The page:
Witness Dumlao admitted that she had no personal knowledge as to the status of ALL HOT SOUP, INC., FELT Food Services, Inc., and ADE Food Services Inc., in the records of the Securities and Exchange Commission. As per the records of the SSS, however, she testified that all three corporations were “no longer reactivated” or were no longer SSS member corporations.
Witness Dumlao also testified that with respect to Alpha Funds, Inc., the SSS records show that said corporation was on temporary suspension effective April 1, 1992 and that there were no records that the said company was reactivated. As to the account status of First LPL Lands Syndication, Inc., the witness stated that SSS records show that the said corporation was likewise temporarily suspended as of May 19, 1997 and that there were no records that the same was reactivated since that date.
On cross-examination, the witness confirmed that as per SSS records, the said two (2) corporations were on temporary suspension status.
D I S C U S S I O N
Accused Former President Joseph Ejercito Estrada is charged with the crime of Perjury defined in and penalized by Article 183 of the Revised Penal Code as follows:
“Art. 183. False testimony in other cases and perjury
in solemn affirmation. – The penalty of arresto mayor in its
maximum period to prision correccional in its minimum period shall be
imposed upon any person who, knowingly making untruthful statements and
not being included in the provisions of the next preceding articles,
shall testify under oath, or make an affidavit, upon any material
matter before a competent person authorized to administer an oath in
cases in which the law so requires.
In the instant case, the prosecution is required to establish by the necessary quantum of proof, the elements of perjury, and unless the State succeeds in proving the accused’s guilt beyond reasonable doubt, the accused is entitled to the presumption of innocence in his favor, because “the conscience (of the Court) must be satisfied that on the accused could be laid the responsibility of the offense charged”.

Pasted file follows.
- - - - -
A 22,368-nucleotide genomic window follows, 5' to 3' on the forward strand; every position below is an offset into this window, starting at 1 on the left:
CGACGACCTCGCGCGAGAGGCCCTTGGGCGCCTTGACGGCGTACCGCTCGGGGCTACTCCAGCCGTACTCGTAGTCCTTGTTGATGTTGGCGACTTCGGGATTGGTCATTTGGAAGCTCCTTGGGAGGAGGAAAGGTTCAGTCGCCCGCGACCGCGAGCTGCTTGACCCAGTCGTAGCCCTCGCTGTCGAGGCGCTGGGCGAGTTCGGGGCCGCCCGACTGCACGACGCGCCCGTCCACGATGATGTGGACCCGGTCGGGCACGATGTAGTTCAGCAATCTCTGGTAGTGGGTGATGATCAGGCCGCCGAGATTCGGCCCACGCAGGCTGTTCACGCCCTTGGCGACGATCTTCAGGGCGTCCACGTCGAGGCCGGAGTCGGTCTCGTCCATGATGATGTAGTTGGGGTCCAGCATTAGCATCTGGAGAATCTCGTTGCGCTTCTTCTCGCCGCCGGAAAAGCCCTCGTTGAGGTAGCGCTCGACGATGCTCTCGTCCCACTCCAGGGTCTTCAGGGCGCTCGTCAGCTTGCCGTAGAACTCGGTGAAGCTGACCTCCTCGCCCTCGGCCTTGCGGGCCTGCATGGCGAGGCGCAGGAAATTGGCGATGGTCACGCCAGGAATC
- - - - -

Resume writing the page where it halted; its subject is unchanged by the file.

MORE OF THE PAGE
The prosecution claims that it has undisputedly proven all the elements of the crime. This was allegedly what the Court found when it earlier denied the accused former President’s demurrer to evidence -- that there exists a prima facie case against the accused for perjury. The prosecution adds that the defense has failed to present countervailing evidence to rebut the prima facie case against the accused. Accordingly, where the prosecution has established a prima facie case against the accused, the burden is shifted upon the accused to prove otherwise.
After considering the defense’s presentation of its evidence however, it appears that the prima facie case built by the prosecution, specifically with regard to the existence of the third element of the crime of perjury charged herein, has been sufficiently challenged or rebutted by the accused. Hence, “if the inculpatory facts and circumstances are capable of two or more explanations, one of which is consistent with the innocence of the accused and the other consistent with his guilt, then the evidence does not fulfill the test of moral certainty and is not sufficient to support a conviction.”
The Court’s finding may be better explained by considering the elements of perjury in seriatim as discussed by the prosecution and the accused.
The elements of perjury are:
FIRST ELEMENT: That the accused made a statement under oath or executed an affidavit upon a material matter
There appears to be no dispute as to the first element since the accused former President has admitted to having filed his Statement of Assets, Liabilities and Net Worth (or SALN, for brevity) as of December 31, 1998, thus admitting to making a statement under oath on material matters which are required to be disclosed by all public officials by virtue of Republic Act No. 6713. Thus, accused testified as follows:
The defense questions the alleged failure of the prosecution to prove the second element but such issue was previously raised in the accused’ Demurrer to Evidence and had been resolved by this Court in its Resolution dated July 12, 2004, which ruling is being maintained in this decision. The said ruling is herein quoted as follows:
Accused former President Estrada denies having any oath administered to him in connection with the subject 1998 SALN. The defense insists that it is the State’s burden to prove that the notary public concerned had a commission at the relevant time, before whom accused appeared, but which the prosecution allegedly failed to do.